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From Joe Witt <>
Subject Re: Concerning Sentry: A disagreement over the Apache Way and graduation
Date Wed, 11 Nov 2015 18:16:03 GMT
"Trust is the basis of a healthy community"

-- For sure.

"and RTC (via Jira or otherwise) just screams "we don't trust you. we
must review all commits first.""

-- I disagree.  RTC has merit independent of concerns of trust.  If
trust issues are present in a community then any number of challenges
will exist and all processes will suffer.  Keep in mind RTC applies to
everyone (PMC, committer, contributor).  So it isn't about trust at
all.  It is about community.

Not wanting to sidetrack this thread but also didn't want that comment
to go without a counter.


On Wed, Nov 11, 2015 at 12:59 PM, Greg Stein <> wrote:
> On Wed, Nov 11, 2015 at 6:27 AM, Steve Loughran <>
> wrote:
>> > On 11 Nov 2015, at 09:38, Bertrand Delacretaz <>
>> wrote:
>> >
>> > Hi Steve,
>> >
>> > On Tue, Nov 10, 2015 at 9:31 PM, Steve Loughran <>
>> wrote:
>> >> JIRA-first development conducive to developing a community?...
>> >
>> > I don't think so, as you say this breaks the project into very small
>> > buckets and it's very hard for someone new to get the overview of
>> > what's going on and what the big ideas and visions are.
> Agreed.
> I also find it sad that work is *gated* by using Jira first. We should be
> trusting our peers, let them commit changes necessary, and review their
> work afterwards. Trust is the basis of a healthy community, and RTC (via
> Jira or otherwise) just screams "we don't trust you. we must review all
> commits first."
>> One of the troublespots is those "minor" patches which have traumatic
>> consequences; you don't notice when the issue is created, don't watch it,
>> and then, when its merged in, you discover that things now behave
>> differently. Anything related to specific dependency updates are things to
>> watch there (guava, jackson, jersey), but it could be something more subtle
>> like a change in the concurrency model of some bit of code. It's only later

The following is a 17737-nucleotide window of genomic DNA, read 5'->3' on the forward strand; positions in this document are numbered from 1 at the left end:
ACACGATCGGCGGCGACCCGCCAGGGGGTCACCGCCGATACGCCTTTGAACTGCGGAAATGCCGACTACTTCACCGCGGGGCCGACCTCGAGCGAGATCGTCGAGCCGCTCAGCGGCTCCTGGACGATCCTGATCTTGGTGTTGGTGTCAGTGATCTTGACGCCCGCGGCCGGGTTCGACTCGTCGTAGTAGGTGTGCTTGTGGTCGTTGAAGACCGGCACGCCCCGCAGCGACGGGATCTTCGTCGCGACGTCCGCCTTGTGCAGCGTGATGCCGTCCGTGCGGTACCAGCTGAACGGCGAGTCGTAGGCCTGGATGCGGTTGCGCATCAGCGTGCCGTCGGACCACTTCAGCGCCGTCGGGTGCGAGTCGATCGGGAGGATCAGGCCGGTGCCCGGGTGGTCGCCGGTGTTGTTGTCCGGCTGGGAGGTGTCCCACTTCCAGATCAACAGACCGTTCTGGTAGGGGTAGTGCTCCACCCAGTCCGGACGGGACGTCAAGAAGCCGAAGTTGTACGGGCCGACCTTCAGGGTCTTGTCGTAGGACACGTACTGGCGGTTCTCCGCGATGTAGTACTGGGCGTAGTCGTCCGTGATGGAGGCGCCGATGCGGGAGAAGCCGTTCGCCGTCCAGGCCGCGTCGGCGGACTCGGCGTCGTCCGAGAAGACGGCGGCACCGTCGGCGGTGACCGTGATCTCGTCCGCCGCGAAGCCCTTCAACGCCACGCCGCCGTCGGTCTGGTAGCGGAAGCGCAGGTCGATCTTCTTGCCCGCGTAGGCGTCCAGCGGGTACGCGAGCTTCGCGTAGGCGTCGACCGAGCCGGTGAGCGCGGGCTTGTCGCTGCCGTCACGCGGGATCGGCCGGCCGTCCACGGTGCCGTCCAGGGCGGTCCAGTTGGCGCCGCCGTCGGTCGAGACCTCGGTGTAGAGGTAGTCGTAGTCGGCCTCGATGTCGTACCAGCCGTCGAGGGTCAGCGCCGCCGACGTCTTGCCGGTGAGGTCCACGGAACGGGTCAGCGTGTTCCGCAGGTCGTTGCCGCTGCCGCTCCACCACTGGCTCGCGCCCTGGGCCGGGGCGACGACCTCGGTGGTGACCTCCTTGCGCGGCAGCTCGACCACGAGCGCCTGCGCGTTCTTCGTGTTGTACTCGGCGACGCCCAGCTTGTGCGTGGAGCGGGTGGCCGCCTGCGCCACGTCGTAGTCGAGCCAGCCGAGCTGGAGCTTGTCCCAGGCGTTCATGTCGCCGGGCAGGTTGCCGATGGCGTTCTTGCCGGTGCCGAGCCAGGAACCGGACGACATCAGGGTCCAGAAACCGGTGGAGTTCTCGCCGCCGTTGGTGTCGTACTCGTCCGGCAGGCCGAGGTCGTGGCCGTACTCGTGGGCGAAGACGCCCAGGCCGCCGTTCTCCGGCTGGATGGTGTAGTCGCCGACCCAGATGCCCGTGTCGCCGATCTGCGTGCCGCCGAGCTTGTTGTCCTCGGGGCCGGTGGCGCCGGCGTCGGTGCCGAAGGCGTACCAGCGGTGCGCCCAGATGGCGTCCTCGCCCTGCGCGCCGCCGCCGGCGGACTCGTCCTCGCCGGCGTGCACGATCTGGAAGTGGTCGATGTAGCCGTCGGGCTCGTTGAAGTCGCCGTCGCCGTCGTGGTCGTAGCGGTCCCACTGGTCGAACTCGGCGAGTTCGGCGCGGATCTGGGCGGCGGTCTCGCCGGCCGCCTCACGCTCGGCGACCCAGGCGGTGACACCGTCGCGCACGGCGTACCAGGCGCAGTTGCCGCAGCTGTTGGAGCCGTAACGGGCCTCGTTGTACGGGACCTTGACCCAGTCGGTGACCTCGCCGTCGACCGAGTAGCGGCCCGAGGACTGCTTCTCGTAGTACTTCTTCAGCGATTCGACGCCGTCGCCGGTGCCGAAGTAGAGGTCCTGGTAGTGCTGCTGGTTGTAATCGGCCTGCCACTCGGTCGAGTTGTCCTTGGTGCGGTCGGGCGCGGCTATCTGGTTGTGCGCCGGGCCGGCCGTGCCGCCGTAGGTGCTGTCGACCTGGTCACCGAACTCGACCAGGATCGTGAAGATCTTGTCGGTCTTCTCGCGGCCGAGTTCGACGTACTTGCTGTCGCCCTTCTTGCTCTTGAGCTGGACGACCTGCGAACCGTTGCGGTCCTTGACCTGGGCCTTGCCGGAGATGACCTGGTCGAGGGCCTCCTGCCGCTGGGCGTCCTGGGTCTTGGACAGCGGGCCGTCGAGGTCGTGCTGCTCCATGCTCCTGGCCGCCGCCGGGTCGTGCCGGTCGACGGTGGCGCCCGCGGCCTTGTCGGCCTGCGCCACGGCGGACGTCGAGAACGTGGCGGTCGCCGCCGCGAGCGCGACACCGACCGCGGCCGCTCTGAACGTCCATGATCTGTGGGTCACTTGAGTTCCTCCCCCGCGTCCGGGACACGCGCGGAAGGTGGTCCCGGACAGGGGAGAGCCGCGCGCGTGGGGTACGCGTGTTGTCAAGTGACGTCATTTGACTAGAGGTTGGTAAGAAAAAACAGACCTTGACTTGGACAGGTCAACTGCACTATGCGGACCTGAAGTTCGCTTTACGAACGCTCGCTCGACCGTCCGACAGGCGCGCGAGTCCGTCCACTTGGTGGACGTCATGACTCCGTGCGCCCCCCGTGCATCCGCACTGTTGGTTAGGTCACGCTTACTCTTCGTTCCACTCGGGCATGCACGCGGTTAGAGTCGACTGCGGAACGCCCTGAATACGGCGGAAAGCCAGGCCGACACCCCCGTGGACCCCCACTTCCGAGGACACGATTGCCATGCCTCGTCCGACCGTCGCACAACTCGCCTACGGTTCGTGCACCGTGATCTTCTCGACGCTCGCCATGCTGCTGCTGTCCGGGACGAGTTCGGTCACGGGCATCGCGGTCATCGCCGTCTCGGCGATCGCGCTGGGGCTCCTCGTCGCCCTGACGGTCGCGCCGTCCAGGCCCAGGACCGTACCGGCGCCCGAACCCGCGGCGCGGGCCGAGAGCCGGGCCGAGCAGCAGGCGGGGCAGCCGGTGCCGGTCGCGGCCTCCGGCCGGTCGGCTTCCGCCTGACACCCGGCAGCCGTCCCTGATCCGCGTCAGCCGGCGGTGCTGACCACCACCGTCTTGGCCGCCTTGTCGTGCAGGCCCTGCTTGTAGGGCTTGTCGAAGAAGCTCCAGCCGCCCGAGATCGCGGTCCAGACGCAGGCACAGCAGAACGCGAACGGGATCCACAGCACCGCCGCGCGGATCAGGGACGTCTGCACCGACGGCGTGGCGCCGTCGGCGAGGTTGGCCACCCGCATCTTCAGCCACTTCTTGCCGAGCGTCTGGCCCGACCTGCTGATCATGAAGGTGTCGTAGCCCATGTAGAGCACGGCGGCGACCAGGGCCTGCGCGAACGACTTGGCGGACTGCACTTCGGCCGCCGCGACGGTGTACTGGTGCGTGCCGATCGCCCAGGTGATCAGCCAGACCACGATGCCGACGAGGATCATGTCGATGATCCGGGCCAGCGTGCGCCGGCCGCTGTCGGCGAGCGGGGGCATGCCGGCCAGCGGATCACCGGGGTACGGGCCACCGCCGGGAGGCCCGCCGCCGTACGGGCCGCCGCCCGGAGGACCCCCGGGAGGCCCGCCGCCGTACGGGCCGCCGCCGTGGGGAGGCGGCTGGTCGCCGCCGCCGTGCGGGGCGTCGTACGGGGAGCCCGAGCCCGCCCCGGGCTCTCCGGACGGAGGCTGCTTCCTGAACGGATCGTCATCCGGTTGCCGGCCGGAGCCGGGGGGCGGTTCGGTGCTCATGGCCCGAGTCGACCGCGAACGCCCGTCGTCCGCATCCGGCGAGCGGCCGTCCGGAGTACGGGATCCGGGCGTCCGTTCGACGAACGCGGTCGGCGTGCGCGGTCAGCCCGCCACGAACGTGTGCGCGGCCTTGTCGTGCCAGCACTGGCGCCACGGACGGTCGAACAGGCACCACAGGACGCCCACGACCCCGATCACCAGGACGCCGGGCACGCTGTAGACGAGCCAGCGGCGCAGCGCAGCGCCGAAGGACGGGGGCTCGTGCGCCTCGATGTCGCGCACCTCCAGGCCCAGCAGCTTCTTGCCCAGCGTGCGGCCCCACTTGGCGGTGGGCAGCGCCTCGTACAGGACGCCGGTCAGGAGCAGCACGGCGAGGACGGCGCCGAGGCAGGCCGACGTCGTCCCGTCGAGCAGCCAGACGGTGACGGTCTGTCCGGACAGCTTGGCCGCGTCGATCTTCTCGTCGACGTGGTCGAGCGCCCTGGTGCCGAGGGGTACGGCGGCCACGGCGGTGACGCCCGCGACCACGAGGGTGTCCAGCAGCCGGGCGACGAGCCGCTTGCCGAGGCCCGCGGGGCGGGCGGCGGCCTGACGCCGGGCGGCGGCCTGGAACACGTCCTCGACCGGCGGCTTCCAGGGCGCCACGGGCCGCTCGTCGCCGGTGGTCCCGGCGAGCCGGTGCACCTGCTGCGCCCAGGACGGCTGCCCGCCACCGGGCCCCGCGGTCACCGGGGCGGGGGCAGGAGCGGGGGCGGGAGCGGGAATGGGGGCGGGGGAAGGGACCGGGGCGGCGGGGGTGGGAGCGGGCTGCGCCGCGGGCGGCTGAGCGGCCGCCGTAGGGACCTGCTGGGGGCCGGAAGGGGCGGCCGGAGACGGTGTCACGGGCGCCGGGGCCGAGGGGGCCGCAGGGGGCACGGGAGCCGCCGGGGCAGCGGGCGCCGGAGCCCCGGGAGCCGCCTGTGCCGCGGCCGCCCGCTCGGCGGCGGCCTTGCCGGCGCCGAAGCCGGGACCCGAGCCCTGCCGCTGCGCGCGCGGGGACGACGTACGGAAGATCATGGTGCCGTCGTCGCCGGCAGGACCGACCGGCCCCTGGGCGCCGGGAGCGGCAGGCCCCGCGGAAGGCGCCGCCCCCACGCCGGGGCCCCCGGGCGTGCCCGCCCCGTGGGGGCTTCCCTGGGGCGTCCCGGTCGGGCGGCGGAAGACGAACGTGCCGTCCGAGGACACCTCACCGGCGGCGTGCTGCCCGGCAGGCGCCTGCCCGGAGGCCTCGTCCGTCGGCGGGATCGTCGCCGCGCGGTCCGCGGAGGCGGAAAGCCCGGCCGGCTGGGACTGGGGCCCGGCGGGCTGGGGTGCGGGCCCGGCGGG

>> that you find your code has stopped working and you are left trying to work
>> out what happened and why.
> I'm not sure what the above has to do with issues/Jira. Any commit can have
> this effect, whether it was done directly or via an issue. It's just a
> typical problem with development.
> (and yeah, it leads into a whole separate conversation about testing and CI)
>> Noted, but we're going to try it in the slider dev group anyway, so we can
>> do some more detailed code review of various complex things more
>> interactively. I know it excludes people who can't be there, but its still
>> more inclusive of
> I see no problem doing code reviews this way, as other devs can still
> comment/review whatever output gets committed. They're only "shut out" of
> the first review, not ALL review.
> Using them for initial code development or decisions? Not so much.
> Using them to reach a consensus among a subset of the community? Sure, and
> bring that result to the dev@ list to reach full community consensus. We
> see this done all the time with hackathons: the group at the 'thon come up
> with some idea they all like, and bring that to the dev@ list. 10 people
> think it is the right approach and share it, then rope in the other 10.
> Cheers,
> -g

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